Following on from yesterday’s posting on London connections to the Cornish Revolt …
The Welsh freedom-fighter Owain Glyndwr’s daughter Catrin and her children were captured by the English at the Siege of Harlech in 1409. They were then brought to London and imprisoned in the Tower, and at least most if not all of them died there in 1413, under circumstances best described as “mysterious” (*).
Surviving records indicate that Catrin and two of her daughters were buried not in the Tower but in the churchyard of St Swithin London Stone on the other side of the city (there are no records of what became of her other daughter or of her son Lionel). A modern Gelligaer bluestone sculpture by Nic Stradlyn-John and Richard Renshaw, inscribed with a Welsh englyn by Menna Elfyn, marks the spot. Freely (by me) rendered into English, the englyn reads: “In the Tower, now her home,|Her heart-song turns to longing:|The exile’s silent lament”.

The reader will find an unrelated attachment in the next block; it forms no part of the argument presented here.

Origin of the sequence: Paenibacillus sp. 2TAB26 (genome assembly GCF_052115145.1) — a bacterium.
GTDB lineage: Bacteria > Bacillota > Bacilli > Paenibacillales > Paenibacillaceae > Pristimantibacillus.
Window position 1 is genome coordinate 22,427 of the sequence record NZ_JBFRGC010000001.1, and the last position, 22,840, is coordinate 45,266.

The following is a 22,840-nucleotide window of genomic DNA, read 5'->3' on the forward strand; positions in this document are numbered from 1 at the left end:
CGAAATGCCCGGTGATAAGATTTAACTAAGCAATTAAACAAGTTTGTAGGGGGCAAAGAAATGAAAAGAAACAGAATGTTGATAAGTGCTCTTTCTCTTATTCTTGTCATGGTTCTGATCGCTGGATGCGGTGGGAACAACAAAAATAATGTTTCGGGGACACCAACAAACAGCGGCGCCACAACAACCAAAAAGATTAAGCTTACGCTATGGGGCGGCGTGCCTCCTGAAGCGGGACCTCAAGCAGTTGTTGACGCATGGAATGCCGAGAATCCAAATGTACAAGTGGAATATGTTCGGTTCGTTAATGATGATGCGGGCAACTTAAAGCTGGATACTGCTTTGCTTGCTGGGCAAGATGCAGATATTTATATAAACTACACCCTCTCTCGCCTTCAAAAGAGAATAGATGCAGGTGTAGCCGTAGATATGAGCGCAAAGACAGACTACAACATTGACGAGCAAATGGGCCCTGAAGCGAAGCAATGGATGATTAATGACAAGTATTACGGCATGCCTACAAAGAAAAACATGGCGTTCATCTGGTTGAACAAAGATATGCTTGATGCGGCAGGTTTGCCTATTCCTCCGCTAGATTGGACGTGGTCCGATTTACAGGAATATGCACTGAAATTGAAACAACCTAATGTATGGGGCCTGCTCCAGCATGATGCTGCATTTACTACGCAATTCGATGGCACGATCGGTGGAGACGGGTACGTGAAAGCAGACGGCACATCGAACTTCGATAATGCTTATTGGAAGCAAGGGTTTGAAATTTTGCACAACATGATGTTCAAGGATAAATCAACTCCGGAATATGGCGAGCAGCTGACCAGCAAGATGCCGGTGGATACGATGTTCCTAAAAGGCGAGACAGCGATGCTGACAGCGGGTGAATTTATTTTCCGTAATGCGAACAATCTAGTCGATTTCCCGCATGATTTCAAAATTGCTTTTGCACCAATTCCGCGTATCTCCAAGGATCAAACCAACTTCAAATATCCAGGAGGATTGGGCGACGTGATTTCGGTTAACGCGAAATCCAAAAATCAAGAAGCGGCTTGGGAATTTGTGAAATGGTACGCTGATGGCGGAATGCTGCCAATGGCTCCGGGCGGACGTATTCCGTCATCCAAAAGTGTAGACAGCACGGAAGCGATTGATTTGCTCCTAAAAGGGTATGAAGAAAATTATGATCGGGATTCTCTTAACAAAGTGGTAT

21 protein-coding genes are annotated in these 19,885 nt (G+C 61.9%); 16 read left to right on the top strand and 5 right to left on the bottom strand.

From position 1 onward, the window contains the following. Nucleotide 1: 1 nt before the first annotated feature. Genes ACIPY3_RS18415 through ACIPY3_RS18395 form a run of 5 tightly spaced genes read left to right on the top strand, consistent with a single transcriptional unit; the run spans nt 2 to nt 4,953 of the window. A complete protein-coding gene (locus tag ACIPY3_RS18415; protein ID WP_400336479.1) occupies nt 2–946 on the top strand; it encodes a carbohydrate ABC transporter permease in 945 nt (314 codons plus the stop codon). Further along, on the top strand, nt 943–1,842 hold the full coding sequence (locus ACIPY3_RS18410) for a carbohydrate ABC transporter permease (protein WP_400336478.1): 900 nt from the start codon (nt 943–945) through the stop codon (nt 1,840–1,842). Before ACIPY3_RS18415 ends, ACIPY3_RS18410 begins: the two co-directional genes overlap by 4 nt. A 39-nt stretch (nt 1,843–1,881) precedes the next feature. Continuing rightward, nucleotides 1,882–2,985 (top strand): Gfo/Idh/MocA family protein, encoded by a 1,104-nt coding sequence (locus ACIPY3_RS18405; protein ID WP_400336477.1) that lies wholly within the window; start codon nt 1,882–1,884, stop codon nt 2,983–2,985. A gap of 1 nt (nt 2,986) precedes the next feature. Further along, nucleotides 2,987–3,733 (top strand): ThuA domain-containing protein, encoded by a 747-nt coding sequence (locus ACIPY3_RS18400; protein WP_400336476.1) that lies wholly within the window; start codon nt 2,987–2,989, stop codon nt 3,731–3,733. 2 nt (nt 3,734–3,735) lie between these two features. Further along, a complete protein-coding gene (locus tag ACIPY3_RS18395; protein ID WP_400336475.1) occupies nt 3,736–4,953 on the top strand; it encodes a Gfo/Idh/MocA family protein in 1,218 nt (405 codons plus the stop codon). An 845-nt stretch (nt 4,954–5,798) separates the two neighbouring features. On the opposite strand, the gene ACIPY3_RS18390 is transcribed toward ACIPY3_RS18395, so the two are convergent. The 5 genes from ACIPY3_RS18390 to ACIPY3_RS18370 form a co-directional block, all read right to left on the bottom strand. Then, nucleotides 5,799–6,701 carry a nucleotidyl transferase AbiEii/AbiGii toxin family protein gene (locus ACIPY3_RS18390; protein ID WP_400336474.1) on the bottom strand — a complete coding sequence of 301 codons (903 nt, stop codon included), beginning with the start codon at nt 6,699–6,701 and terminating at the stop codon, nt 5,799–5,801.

The Tower of London is visited – although not entered – on various of our walks, including the “London Wall” and “Tower to Temple” standard walks, and the “Medieval London”, “Medieval City Highlights” and “Rebellious London” themed specials.
The churchyard of St Swithin London Stone is visited on our “Tower to Temple” standard walk, and on our “Medieval London”, “Medieval City Highlights” and “Rebellious London” themed specials. (The church itself was substantially destroyed in the bombing of the Second World War, and subsequently demolished).
Further details of all our walks are available in the “Our Guided Walks” section of this web-site.
Bookings may be made through the “Contact/Booking” section of the web-site, by e-mail (email@example.com), or by phone (020-8998-3051).
(*) The children had a claim to the English throne through their late father Edmund Mortimer (who was descended from Edward III). Some suspect that they were done to death so as to prevent them from making any such claim.